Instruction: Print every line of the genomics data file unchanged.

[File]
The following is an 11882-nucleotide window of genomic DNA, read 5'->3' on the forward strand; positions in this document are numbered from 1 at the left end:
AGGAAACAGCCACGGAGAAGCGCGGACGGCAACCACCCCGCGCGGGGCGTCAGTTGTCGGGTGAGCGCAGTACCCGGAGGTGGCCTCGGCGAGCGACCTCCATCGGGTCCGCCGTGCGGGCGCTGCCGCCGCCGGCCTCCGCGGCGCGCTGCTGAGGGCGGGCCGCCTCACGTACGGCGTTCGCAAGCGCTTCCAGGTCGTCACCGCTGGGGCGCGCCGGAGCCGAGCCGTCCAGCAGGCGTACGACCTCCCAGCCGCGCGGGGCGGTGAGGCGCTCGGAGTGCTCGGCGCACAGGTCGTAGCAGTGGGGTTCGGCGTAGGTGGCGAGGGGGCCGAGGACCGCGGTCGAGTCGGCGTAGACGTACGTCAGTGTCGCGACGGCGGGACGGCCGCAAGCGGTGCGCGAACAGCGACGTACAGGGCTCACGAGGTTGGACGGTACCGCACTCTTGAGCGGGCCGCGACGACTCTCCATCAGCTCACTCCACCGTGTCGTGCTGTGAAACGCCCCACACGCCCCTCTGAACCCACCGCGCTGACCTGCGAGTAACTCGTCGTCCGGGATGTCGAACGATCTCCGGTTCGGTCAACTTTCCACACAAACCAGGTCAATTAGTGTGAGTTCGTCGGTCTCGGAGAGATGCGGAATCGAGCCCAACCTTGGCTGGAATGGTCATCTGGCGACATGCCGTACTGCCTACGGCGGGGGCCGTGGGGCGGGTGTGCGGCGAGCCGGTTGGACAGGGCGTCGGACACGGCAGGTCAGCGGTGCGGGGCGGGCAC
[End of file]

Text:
The following is an 11882-nucleotide window of genomic DNA, read 5'->3' on the forward strand; positions in this document are numbered from 1 at the left end:
AGGAAACAGCCACGGAGAAGCGCGGACGGCAACCACCCCGCGCGGGGCGTCAGTTGTCGGGTGAGCGCAGTACCCGGAGGTGGCCTCGGCGAGCGACCTCCATCGGGTCCGCCGTGCGGGCGCTGCCGCCGCCGGCCTCCGCGGCGCGCTGCTGAGGGCGGGCCGCCTCACGTACGGCGTTCGCAAGCGCTTCCAGGTCGTCACCGCTGGGGCGCGCCGGAGCCGAGCCGTCCAGCAGGCGTACGACCTCCCAGCCGCGCGGGGCGGTGAGGCGCTCGGAGTGCTCGGCGCACAGGTCGTAGCAGTGGGGTTCGGCGTAGGTGGCGAGGGGGCCGAGGACCGCGGTCGAGTCGGCGTAGACGTACGTCAGTGTCGCGACGGCGGGACGGCCGCAAGCGGTGCGCGAACAGCGACGTACAGGGCTCACGAGGTTGGACGGTACCGCACTCTTGAGCGGGCCGCGACGACTCTCCATCAGCTCACTCCACCGTGTCGTGCTGTGAAACGCCCCACACGCCCCTCTGAACCCACCGCGCTGACCTGCGAGTAACTCGTCGTCCGGGATGTCGAACGATCTCCGGTTCGGTCAACTTTCCACACAAACCAGGTCAATTAGTGTGAGTTCGTCGGTCTCGGAGAGATGCGGAATCGAGCCCAACCTTGGCTGGAATGGTCATCTGGCGACATGCCGTACTGCCTACGGCGGGGGCCGTGGGGCGGGTGTGCGGCGAGCCGGTTGGACAGGGCGTCGGACACGGCAGGTCAGCGGTGCGGGGCGGGCAC